As nurses pursue advanced learning and take on greater clinical and administrative responsibilities, many are making strides toward practicing independently. In Michigan, pending legislation would extend autonomy to advanced practice nurses.
While there were only 20 programs offering doctor of nursing practice degrees in 2006, the number grew to 184 last year. And an additional 101 programs are in the planning stages, according to data from the American Association of Colleges of Nursing.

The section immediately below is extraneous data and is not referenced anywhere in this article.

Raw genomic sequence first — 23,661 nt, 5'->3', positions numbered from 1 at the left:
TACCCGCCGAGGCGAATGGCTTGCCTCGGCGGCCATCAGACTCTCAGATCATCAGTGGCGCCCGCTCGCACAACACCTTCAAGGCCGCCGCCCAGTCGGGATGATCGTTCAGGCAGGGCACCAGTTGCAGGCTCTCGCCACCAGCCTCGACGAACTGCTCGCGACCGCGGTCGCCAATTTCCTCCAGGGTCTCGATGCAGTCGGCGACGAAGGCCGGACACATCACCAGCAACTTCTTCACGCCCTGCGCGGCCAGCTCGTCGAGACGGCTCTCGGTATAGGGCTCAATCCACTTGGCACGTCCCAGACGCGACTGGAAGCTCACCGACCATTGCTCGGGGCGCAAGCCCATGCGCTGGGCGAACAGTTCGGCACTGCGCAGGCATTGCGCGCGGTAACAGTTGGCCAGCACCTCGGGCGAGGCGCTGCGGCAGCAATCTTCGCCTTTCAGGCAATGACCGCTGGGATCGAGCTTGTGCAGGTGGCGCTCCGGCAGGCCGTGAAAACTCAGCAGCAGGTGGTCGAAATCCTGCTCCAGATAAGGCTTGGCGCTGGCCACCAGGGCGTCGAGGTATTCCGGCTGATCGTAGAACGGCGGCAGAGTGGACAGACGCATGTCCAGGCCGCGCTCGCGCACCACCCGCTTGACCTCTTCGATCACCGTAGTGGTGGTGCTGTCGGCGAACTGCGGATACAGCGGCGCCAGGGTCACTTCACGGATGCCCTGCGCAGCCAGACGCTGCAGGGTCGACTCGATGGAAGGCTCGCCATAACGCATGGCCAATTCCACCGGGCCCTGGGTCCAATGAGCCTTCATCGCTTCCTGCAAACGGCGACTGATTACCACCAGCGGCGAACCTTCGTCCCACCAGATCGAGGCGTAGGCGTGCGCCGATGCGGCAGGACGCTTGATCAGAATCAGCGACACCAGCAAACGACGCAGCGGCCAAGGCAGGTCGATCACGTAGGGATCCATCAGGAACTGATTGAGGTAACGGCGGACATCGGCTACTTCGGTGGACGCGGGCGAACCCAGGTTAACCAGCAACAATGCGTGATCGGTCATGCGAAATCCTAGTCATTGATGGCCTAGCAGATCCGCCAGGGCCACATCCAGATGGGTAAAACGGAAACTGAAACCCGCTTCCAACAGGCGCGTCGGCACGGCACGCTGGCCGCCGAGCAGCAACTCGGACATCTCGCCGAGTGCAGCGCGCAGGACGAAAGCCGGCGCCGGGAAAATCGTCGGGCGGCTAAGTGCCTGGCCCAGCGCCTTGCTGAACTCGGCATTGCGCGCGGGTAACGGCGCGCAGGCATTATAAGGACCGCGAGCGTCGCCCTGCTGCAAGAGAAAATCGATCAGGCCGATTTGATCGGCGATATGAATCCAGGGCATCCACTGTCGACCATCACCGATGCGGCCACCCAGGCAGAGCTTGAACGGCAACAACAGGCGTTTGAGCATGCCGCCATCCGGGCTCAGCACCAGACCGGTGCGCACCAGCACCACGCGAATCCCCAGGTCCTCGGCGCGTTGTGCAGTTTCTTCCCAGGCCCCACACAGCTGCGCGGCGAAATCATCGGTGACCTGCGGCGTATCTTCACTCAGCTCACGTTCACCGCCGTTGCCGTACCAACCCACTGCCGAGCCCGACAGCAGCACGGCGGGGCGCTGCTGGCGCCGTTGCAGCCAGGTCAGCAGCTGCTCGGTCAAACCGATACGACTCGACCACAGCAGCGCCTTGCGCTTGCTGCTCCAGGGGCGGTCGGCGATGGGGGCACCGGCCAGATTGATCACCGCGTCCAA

Taking its cue from the Institute of Medicine's landmark Future of Nursing report, UnitedHealth will pay for 30 registered nurses to get their master's degrees and learn how to be educators themselves.
Patient deaths at VA hospitals in Denver and New York City, as well as an overall indictment of nurse competency and processes at Veterans Health Administration facilities in general, are reminders of the critical need for not only training—but retraining—nurses.